With polls like these, what is really interesting is what happens under the surface. Most 2010 Liberal Democrat voters appear to be switching to Labour, while both the Conservatives and Liberal Democrats see significant numbers switch to UKIP. What is odd is that the Greens pick up more support from the Conservatives than from the Liberal Democrats.
If UKIP do come second, then this sees a continuation of by-election results in the north of England - Barnsley in March 2011, Rotherham in November 2012, Middlesbrough on the same day, and South Shields in May 2013, with UKIP coming second in a seat they did not even contest at the May 2010 general election.
Although we should note that a fortnight before Rotherham and Middlesbrough, UKIP made little progress in Manchester Central.
One of the more interesting northern seats is Chesterfield. In March 1984 there was a by-election, which saw Labour's Tony Benn return to Parliament. This by-election saw the Liberals come second. The June 1987 general election also saw the Liberals come second. In the April 1992 general election it became a Labour/Liberal Democrat marginal - note that the Labour vote actually increased, but the decline in Conservative vote was accompanied by a rise in Liberal Democrat support.
May 1997 was, of course, the Labour landslide, which staved off the inevitable until the June 2001 general election when Chesterfield fell to the Liberal Democrats.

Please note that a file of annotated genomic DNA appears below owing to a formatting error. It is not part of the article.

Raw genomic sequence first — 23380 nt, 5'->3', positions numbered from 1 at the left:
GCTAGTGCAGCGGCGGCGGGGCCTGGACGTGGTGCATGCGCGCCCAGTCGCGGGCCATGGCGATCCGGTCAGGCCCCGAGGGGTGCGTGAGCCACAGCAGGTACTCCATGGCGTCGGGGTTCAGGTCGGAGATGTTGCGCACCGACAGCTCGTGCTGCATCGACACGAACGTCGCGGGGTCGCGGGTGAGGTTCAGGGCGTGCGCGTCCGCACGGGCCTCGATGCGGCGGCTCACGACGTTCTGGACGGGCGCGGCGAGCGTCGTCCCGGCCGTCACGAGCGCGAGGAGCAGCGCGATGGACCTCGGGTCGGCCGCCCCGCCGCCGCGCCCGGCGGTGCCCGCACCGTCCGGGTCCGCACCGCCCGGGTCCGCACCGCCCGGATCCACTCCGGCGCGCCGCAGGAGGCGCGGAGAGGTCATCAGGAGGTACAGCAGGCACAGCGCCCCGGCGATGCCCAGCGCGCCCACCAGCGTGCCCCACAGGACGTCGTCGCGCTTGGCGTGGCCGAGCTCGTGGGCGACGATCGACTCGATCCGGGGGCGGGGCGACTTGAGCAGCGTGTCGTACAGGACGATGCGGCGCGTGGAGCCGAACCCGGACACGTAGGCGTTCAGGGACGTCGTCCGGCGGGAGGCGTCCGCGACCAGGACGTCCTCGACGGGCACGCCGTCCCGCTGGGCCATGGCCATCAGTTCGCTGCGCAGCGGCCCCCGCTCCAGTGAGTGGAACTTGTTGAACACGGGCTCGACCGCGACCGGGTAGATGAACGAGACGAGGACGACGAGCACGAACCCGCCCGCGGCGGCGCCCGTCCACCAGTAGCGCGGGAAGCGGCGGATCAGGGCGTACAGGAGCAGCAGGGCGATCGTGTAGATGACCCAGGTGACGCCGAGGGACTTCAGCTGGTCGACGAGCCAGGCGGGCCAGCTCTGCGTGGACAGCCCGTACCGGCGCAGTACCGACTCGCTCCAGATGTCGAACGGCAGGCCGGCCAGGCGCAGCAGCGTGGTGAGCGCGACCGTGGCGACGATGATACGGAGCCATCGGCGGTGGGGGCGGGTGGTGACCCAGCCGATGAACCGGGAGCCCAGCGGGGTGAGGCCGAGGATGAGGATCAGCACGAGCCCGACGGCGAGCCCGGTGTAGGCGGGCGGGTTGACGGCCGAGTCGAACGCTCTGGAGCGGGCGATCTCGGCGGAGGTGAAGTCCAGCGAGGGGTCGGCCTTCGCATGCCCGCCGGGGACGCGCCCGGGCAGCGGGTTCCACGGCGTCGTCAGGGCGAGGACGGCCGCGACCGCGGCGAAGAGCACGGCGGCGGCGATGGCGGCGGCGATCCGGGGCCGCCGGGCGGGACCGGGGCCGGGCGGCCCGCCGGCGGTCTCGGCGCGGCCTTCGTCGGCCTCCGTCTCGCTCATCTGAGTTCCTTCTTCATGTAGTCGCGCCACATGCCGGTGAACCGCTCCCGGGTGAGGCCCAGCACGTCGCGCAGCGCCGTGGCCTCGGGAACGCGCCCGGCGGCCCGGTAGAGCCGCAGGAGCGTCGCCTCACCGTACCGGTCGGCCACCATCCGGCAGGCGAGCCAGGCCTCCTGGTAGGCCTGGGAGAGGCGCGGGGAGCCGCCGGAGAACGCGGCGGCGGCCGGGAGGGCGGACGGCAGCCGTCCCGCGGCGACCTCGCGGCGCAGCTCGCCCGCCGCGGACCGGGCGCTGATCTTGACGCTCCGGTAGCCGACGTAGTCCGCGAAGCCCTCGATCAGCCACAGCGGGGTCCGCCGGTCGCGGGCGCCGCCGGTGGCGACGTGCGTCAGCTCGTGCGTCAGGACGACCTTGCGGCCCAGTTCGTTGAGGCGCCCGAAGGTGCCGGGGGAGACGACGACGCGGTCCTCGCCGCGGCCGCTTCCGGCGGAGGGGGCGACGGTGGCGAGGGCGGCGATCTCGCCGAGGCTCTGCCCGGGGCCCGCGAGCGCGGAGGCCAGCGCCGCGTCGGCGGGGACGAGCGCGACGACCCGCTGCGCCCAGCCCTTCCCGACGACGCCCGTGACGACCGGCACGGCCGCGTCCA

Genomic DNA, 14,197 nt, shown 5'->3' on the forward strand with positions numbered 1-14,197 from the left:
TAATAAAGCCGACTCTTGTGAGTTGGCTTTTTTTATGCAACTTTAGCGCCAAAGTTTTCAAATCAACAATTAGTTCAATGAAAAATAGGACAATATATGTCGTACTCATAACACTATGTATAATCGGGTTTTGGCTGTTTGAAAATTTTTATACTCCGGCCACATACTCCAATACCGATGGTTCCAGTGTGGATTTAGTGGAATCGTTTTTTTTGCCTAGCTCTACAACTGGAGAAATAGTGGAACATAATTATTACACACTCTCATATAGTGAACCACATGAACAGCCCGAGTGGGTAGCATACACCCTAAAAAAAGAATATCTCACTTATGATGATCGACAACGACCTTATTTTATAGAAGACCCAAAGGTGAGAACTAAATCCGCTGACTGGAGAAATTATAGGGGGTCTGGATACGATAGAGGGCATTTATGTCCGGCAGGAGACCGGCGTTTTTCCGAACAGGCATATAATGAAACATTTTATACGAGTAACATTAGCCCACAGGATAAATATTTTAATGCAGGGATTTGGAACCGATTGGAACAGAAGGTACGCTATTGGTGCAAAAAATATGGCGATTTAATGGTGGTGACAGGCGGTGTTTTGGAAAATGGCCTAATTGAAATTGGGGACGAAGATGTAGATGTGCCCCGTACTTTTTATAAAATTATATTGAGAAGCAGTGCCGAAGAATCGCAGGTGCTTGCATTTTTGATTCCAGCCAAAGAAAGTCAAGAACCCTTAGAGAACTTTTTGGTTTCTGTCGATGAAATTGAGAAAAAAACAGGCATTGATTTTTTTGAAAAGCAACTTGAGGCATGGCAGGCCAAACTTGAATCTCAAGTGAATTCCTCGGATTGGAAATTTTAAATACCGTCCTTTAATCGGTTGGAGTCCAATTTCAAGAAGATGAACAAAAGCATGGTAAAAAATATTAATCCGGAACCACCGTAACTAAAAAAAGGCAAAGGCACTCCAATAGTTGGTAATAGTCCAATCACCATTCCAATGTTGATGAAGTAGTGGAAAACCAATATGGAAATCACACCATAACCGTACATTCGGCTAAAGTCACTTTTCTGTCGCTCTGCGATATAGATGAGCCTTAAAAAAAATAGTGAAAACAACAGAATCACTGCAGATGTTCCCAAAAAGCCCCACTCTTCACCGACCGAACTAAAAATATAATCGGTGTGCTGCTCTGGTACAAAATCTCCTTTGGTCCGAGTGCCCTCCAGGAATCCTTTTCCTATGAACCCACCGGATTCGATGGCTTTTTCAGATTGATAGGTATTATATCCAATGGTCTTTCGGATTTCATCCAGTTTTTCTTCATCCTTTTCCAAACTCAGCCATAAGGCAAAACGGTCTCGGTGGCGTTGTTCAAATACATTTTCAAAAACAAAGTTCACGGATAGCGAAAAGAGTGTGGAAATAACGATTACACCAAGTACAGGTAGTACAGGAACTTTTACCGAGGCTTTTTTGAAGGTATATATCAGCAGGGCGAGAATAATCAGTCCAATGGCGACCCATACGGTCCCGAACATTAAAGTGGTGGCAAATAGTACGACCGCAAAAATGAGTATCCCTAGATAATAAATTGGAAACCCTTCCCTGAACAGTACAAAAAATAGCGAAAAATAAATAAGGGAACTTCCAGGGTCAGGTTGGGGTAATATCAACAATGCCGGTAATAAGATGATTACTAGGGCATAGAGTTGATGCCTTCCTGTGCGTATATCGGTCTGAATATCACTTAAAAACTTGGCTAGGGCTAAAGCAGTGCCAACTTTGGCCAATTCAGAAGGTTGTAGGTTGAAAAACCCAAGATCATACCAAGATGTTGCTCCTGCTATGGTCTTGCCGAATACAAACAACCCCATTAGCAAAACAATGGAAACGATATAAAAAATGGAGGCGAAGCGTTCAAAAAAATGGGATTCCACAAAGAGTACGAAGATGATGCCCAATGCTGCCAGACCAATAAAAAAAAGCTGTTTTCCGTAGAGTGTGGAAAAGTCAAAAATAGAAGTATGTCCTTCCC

If we look at other by-elections between the 1983 and 1987 general elections we don't really get anything similar. Penrith & the Border saw a greater increase in the Liberal share of the vote - with the Liberals nearly winning - but in the 1997 election the Conservatives safely held on. In both Surrey South West and Derbyshire West, the Liberals came close to winning the by-election from the Conservatives - but look at 1997, where Surrey South West remained a Conservative/Liberal Democrat marginal (as did its neighbour, Guildford, which the Liberal Democrats actually gained in 2001 despite in 1997 it being safer for the Conservatives than Surrey South West was), while in Derbyshire West it is Labour running the Conservatives close.
It is possible that in one of these seats where UKIP comes second in a by-election, it will keep its second place at the May 2015 general election. And this is where things get interesting.
Let's face it - unless something dramatic happens in the next 15 months (yep, that's how close we are), Labour will win the 2015 general election. Even if a revised European Union (Referendum) Bill is on the statute books by then, a Labour Government could ensure it is repealed by the December 2016 deadline for the Government to set a date in 2017 for the referendum. The referendum ain't gonna happen. Period.
The European Union Act 2011 ensures that a Treaty revision requires a referendum, so various things can happen in the 2015 - 2020 Parliament:
- There will be no Treaty revision (I am including things that "can" happen, however far-fetched, if you're wondering why this possibility is there)
- There will be a Treaty revision which the people approve by referendum
- There will be a Treaty revision which the people reject by referendum, and so the Treaty fails to come into effect